Considering Switching 70-200 2.8 VRII to 4.0 ??

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My sister got her 70-200 f/4 from Pro Photo in Portland for $750. She said they had two of them marked at $795, she offered $750 and got one of them, she’s done quite a bit of businesses with them. I just looked, they still have the other one.
 
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I got the f/4 lens.
The primary driver was weight. The f/2.8 is 2x heavier than the f/4 lens.
I shoot high school field sports, where the JV game starts at 4, and the subsequent Varsity game ends at 930. That is a LONG time to be on my feet shooting. After about 3 hours, everything feels HEAVIER than when I started, and by the end of the night I am almost worn out. The heavier f/2.8 lens would have me worn out and shut down before the middle of the 2nd game.
I shoot hand held, as my style of shooting requires me to turn my body to track the players. I have a 120 degree arc of coverage. A monopod restricts my arc of coverage to about 30 degrees, before I have then move my body to rotate around the monopod. IOW I cannot track a laterally moving subject while using a monopod.
 
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I've had the f4 for several years and agree about it's being excellent. I also have the older 70-300VR which I still use occasionally for it's smaller size and lower weight. The 70-200/4 is quite a bit longer than the 70-300. A big advantage of the 70-200 is that it takes the excellent RRS collar and foot, easier to carry than the Kirk.
 
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I currently use the 70-200mm f/2.8E, but have previously owned or tried pretty much every variant of the 70-200mm (and 80-200) Nikon autofocus zooms. I would say that the 70-200mm f/4G is an excellent choice based on what the OP has stated as his needs. It is an excellent optic both in terms of sharpness and flare resistance. The latter is a challenge for the first two iterations of the VR
as well as the "non-IF-ED" 80-200.

A couple years ago while my f/2.8 was in for repair, I shot a cross country meet and a marathon on consecutive days with a rented copy of that lens (mounted on a D500 for the former on a D750 for the latter). I was very pleased with AF performance, sharpness, and even the OOF rendering. Obviously, those were both outdoors, so there was plenty of light.

As long as you don't often need the extra stop, it's an excellent choice.
 
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Next time I'm in Portland I'm going to see if my sister will let me try her f/4 out. I use my f/2.8 a lot in the winter photographing my crazy dogs playing in the snow, looking thru my photos a lot of them are at f/3.2 so I think f/4 should work. The weight/size reduction would be nice.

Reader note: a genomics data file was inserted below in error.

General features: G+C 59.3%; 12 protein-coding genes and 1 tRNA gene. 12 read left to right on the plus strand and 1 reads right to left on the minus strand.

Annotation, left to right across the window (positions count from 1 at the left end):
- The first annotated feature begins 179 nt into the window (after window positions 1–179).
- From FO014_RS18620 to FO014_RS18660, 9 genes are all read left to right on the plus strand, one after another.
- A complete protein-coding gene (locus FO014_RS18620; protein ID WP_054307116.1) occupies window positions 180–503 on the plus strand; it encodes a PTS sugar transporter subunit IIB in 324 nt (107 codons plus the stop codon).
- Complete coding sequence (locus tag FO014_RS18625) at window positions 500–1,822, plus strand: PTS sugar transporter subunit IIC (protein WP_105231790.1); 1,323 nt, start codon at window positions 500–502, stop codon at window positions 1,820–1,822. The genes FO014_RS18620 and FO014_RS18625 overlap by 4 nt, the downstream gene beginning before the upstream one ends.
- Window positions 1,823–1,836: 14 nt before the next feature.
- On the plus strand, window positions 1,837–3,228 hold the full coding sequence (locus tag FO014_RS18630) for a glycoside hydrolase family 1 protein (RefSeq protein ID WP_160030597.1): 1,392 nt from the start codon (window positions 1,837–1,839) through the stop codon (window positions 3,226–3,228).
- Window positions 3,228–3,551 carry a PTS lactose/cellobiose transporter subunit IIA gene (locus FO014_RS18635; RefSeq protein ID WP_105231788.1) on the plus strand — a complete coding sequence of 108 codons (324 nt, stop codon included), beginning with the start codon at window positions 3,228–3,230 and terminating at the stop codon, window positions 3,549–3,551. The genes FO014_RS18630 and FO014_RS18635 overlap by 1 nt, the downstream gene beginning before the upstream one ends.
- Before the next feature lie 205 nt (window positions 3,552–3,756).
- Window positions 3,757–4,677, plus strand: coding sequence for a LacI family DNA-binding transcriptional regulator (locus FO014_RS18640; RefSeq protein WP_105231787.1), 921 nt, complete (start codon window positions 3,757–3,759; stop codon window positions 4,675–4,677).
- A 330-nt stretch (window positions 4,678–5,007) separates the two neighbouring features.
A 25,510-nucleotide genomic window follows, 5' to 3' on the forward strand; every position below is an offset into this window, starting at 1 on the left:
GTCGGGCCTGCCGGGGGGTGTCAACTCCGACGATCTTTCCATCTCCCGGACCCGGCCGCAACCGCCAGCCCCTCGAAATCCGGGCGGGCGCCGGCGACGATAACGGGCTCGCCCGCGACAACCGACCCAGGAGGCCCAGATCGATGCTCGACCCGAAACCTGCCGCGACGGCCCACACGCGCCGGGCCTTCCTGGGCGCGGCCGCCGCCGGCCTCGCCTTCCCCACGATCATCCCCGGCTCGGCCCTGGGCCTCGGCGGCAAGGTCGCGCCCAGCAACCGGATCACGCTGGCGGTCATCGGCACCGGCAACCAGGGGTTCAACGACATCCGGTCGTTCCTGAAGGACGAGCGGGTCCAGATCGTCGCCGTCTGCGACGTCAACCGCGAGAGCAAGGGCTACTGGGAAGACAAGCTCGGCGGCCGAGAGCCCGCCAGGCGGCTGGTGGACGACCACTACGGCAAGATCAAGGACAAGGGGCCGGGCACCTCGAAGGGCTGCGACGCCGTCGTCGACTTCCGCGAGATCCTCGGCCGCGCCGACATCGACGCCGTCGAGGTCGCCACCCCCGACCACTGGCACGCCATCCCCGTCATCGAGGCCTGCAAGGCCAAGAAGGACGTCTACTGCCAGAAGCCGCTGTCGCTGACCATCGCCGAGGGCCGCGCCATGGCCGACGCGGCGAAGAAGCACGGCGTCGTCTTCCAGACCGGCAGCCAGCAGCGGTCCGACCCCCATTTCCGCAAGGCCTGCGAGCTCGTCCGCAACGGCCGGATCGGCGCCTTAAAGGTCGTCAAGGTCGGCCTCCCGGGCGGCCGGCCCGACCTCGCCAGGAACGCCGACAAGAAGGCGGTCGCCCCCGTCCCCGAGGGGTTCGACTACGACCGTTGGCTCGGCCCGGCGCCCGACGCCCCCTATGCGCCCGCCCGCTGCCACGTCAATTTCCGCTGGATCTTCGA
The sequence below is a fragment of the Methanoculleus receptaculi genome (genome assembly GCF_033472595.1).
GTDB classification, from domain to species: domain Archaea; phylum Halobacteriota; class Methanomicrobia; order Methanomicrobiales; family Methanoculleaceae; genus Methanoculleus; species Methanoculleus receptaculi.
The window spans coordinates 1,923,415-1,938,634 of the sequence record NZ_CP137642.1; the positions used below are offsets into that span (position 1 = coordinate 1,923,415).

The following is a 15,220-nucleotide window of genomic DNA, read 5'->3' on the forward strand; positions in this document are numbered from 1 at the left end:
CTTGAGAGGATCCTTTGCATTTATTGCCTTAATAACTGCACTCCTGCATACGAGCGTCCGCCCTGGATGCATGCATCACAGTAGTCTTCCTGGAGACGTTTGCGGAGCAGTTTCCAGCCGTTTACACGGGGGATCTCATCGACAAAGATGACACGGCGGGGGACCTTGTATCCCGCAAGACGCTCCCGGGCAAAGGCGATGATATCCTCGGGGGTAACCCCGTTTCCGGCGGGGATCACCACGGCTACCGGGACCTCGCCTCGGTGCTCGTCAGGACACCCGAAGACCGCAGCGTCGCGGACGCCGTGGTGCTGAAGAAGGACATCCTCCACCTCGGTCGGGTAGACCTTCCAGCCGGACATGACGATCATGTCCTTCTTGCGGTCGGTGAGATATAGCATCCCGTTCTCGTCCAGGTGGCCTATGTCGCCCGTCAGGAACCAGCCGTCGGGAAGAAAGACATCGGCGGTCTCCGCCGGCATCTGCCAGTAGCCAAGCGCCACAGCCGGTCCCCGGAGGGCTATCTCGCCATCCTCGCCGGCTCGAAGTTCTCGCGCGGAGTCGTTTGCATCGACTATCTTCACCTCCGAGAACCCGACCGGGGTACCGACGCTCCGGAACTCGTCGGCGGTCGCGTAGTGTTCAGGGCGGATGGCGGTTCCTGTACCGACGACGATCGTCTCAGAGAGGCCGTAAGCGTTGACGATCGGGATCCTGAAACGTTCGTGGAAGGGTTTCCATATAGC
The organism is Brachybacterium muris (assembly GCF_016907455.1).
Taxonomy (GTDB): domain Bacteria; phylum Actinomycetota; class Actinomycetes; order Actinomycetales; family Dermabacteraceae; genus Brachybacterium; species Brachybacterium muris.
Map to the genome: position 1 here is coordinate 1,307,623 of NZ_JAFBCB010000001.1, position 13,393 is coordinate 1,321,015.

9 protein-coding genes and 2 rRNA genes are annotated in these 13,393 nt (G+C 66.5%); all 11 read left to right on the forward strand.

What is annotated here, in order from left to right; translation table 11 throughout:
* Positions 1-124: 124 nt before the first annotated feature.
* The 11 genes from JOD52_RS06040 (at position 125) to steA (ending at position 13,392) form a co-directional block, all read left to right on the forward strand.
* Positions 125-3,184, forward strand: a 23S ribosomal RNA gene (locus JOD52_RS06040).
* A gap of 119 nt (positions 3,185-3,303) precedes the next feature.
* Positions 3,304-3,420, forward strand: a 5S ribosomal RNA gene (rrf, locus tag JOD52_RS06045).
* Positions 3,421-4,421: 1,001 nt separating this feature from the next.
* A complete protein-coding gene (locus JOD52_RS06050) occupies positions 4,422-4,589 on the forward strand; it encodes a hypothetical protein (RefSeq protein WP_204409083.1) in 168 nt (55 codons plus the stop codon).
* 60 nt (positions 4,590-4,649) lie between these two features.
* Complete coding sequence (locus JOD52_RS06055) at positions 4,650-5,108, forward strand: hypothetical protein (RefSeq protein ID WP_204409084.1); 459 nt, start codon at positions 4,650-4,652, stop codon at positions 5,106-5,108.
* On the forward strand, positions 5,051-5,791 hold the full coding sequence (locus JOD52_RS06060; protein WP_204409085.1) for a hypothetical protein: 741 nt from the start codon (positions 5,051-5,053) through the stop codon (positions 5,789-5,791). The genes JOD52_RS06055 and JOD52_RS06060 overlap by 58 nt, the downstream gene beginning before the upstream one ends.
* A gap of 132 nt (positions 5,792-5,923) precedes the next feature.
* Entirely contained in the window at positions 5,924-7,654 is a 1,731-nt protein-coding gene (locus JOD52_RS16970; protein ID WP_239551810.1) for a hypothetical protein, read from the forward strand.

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Next time I'm in Portland I'm going to see if my sister will let me try her f/4 out. I use my f/2.8 a lot in the winter photographing my crazy dogs playing in the snow, looking thru my photos a lot of them are at f/3.2 so I think f/4 should work. The weight/size reduction would be nice.
If you're already at f/3.2 I'd definitely look at the f/4.
 
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Next time I'm in Portland I'm going to see if my sister will let me try her f/4 out. I use my f/2.8 a lot in the winter photographing my crazy dogs playing in the snow, looking thru my photos a lot of them are at f/3.2 so I think f/4 should work. The weight/size reduction would be nice.
Why are you at f/3.2? Is it intentional?
 
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Or perhaps the 70-300 which by all accounts produces images above what one would expect and it is even smaller and lighter. I know it is 5.6 at 300, but I don’t know what it is at 200 for comparison.
Actually for day time shooting this is a good option.
When I travel, I do NOT bring my HEAVY fast lenses. I make do with my lighter f/5.6 lenses.
It is all about compromises to bring the kit weight down to a level that I can carry, constantly on the go for 2 to 3 weeks.
If I'm tired and worn out, I stop shooting or shoot very little.
And I don't want to be so worn out and tired at the end of the vacation, that I don't want to travel again.
 
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Dec 3, 2012
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I’ve been doing a lot of reading about these 70-200’s since this thread was started. Still haven’t decided which way to go, but the new 70-200e really sounds attractive in the reviews I’ve found. Only thing stopping me is my VR2 is so sharp I’m reluctant to replace it. 70-200 is the lens I use most of the time. I might be in Spokane this weekend, I’ve called them and they have one they’ll let me try. I’d like to compare the “e” with my VR2.
 
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